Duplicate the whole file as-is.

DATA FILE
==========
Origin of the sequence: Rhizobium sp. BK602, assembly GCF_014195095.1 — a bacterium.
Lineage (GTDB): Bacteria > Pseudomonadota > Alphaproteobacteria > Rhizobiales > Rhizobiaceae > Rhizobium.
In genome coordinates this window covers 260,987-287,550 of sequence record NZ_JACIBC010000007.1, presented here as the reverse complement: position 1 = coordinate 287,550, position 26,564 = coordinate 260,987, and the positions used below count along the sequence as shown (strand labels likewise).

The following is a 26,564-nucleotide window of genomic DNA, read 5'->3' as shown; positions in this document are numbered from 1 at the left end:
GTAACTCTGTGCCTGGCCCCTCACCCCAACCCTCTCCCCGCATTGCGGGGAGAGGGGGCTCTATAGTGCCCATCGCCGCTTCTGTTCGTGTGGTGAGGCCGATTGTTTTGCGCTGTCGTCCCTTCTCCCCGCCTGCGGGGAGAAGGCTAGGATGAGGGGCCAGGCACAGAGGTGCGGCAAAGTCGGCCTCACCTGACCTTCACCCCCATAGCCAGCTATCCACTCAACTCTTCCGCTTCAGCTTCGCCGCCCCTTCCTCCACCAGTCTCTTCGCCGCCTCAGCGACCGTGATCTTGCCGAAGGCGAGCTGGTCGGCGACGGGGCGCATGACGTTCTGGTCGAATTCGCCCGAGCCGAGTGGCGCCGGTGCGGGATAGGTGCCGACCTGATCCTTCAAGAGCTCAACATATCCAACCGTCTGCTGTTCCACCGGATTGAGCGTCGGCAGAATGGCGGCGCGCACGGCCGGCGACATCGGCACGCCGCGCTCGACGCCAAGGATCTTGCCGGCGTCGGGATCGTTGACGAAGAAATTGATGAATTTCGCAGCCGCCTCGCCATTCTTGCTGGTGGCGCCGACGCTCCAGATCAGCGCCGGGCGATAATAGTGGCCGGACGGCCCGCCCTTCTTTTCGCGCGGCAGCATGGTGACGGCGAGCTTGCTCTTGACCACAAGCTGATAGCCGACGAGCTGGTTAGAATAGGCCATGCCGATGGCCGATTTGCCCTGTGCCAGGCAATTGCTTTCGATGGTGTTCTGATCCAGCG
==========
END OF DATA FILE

Origin of the sequence: Rhizobium sp. BK602, assembly GCF_014195095.1 — a bacterium.
Lineage (GTDB): Bacteria > Pseudomonadota > Alphaproteobacteria > Rhizobiales > Rhizobiaceae > Rhizobium.
In genome coordinates this window covers 260,987-287,550 of sequence record NZ_JACIBC010000007.1, presented here as the reverse complement: position 1 = coordinate 287,550, position 26,564 = coordinate 260,987, and the positions used below count along the sequence as shown (strand labels likewise).

The following is a 26,564-nucleotide window of genomic DNA, read 5'->3' as shown; positions in this document are numbered from 1 at the left end:
GTAACTCTGTGCCTGGCCCCTCACCCCAACCCTCTCCCCGCATTGCGGGGAGAGGGGGCTCTATAGTGCCCATCGCCGCTTCTGTTCGTGTGGTGAGGCCGATTGTTTTGCGCTGTCGTCCCTTCTCCCCGCCTGCGGGGAGAAGGCTAGGATGAGGGGCCAGGCACAGAGGTGCGGCAAAGTCGGCCTCACCTGACCTTCACCCCCATAGCCAGCTATCCACTCAACTCTTCCGCTTCAGCTTCGCCGCCCCTTCCTCCACCAGTCTCTTCGCCGCCTCAGCGACCGTGATCTTGCCGAAGGCGAGCTGGTCGGCGACGGGGCGCATGACGTTCTGGTCGAATTCGCCCGAGCCGAGTGGCGCCGGTGCGGGATAGGTGCCGACCTGATCCTTCAAGAGCTCAACATATCCAACCGTCTGCTGTTCCACCGGATTGAGCGTCGGCAGAATGGCGGCGCGCACGGCCGGCGACATCGGCACGCCGCGCTCGACGCCAAGGATCTTGCCGGCGTCGGGATCGTTGACGAAGAAATTGATGAATTTCGCAGCCGCCTCGCCATTCTTGCTGGTGGCGCCGACGCTCCAGATCAGCGCCGGGCGATAATAGTGGCCGGACGGCCCGCCCTTCTTTTCGCGCGGCAGCATGGTGACGGCGAGCTTGCTCTTGACCACAAGCTGATAGCCGACGAGCTGGTTAGAATAGGCCATGCCGATGGCCGATTTGCCCTGTGCCAGGCAATTGCTTTCGATGGTGTTCTGATCCAGCG